Definitely more complex connection process. Certainly the baseline jumping off point is, “I’m so close with my brother, what would this be like?” There is a element of it that is that simple. But what’s interesting that happens just with me and Jay, we literally just delivered a 300 page book about our history and our collaboration together. While I was shooting the show, I was in the middle of writing a book with Jay all about the nature of this brotherhood, this collaboration, the wonderful and terrible nature of it at times for us. And what was interesting to me is you often define yourself – erroneously or not – by how you’re known by your sibling.
Without giving too much away, because this show does some cool stuff with it, David and Ted actually had a pretty close childhood. There’s a lot of Ted inside of David, and Dave Kaczynski felt like there was a time they were on the same path, and he clicked off of it just a little bit, but he could’ve easily become Ted, and Ted could’ve easily stayed with him. And so some of that guilt that he felt for not staying so tied is … I mean that’s a tremendous thing. Jay and I have conversations all the time about the wonderful nature of our alchemy and why it’s worth it to stay together, and the terrible nature of being defined as a brotherly unit and how we want to like punch each other in the face and break off and just be like, “I’m going to do my own thing, get the fuck away from me.”
Obviously you guys are two white guys that are brothers. There’s just no changing that. Something that Lena Dunham, for example, got criticized a lot for is: “Where’s the minority representation in Girls?” So what’s the sort of balance between you want to be representative but you also don’t want to be playing karaoke through a minority character’s mouth.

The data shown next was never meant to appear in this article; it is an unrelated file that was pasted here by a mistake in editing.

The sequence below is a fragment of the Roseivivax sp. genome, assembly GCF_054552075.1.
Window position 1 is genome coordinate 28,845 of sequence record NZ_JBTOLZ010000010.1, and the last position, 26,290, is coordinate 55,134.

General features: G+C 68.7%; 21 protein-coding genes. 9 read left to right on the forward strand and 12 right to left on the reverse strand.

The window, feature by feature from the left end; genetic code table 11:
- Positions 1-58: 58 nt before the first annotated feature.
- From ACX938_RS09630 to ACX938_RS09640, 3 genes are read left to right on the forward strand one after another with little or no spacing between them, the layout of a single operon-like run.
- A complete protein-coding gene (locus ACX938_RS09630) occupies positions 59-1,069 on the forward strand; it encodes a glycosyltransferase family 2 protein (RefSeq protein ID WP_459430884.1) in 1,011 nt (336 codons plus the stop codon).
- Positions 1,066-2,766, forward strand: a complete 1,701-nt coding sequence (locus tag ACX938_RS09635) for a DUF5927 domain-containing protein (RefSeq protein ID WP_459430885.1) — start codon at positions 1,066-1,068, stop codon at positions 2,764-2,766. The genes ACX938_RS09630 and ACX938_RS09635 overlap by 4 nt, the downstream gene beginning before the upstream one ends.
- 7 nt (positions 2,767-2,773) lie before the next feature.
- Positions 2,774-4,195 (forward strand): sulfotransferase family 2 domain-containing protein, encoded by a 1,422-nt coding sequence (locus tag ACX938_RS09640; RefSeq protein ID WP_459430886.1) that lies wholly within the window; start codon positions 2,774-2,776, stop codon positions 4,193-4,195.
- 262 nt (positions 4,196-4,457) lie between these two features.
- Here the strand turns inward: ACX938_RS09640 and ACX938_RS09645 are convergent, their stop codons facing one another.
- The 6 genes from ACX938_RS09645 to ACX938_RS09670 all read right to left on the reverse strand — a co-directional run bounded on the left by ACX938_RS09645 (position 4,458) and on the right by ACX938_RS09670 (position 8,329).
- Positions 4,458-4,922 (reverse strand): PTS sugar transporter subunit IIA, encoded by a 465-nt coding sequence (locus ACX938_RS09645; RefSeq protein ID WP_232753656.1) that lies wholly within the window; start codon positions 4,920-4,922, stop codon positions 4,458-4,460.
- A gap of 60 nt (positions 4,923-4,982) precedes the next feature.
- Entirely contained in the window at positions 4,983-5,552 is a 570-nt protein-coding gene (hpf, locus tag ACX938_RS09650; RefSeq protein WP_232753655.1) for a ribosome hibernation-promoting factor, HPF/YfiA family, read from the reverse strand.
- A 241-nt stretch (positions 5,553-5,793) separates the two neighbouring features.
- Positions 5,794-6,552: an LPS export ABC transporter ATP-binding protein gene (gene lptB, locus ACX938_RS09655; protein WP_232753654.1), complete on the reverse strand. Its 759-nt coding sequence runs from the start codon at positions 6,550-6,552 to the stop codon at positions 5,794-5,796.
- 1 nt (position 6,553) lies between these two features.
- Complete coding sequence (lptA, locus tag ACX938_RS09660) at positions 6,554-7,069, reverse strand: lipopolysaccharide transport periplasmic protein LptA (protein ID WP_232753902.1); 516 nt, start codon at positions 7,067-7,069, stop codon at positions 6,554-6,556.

The only thing that I feel certain about is that one thing that’s been at the core of our storytelling philosophy is we love documentaries. We love that documentaries show everyday people becoming a big story. And so we’ve always liked the sort of lesser-known or underdog protagonist, whatever you want to call it. That dovetails very much organically with what we’re trying to do with representation and with Room 104. So I feel like if we don’t get too Pollyanna about it and don’t get too political and don’t do too much like, “We’re going to save the world through our storytelling,” but just follow the organic storyline which is just like, “I want to tell as many different stories with as many different kinds of lead characters as possible,” that leads me to the right place.
So speaking of political, you look at Game of Thrones or even Harry Potter, something that hasn’t existed for a decade, all these things are now being grafted onto our current political conversation. Do you think it’s possible to make truly apolitical art now? Or are you interested in making a truly apolitical art?
Not really. I mean I don’t know that I would want to do something that specifically avoids it. I don’t see the need to church-and-state that conversation. That being said, I don’t feel the need to go out and make an Ayn Rand-ian piece of art that says each of my characters is representative of a political ideology and watch it play out. I don’t want to go on that side. I’m going to probably continue to do what I do. Representation is important to me.
There’s this story, I don’t even know if this is true. there’s a story about Sam Waterston who did all those Price Waterhouse commercials. There’s a story that he gave every penny of that away, and he never said anything. I was always so impressed by the quiet integrity of that, and I look at that now and I’m like, “That’s wonderful.” But the time for that is actually over and I think you need to be a little louder. It can come across as gross and self-congratulatory but I’m actually trying to be a little louder, and like doing a lot of across-the-aisle bipartisan charitable giving campaigns. Modeling that for people who look at me and Jay like, “I want to be like them.” I’m actually kind of like, “Okay, maybe the power of my voice is not only inside of the story but saying like going on Twitter and running these campaigns.” So it comes on both sides for me basically.
Manhunt: Unabomber airs Tuesdays on Discovery starting August 1. Room 104 airs Fridays on HBO.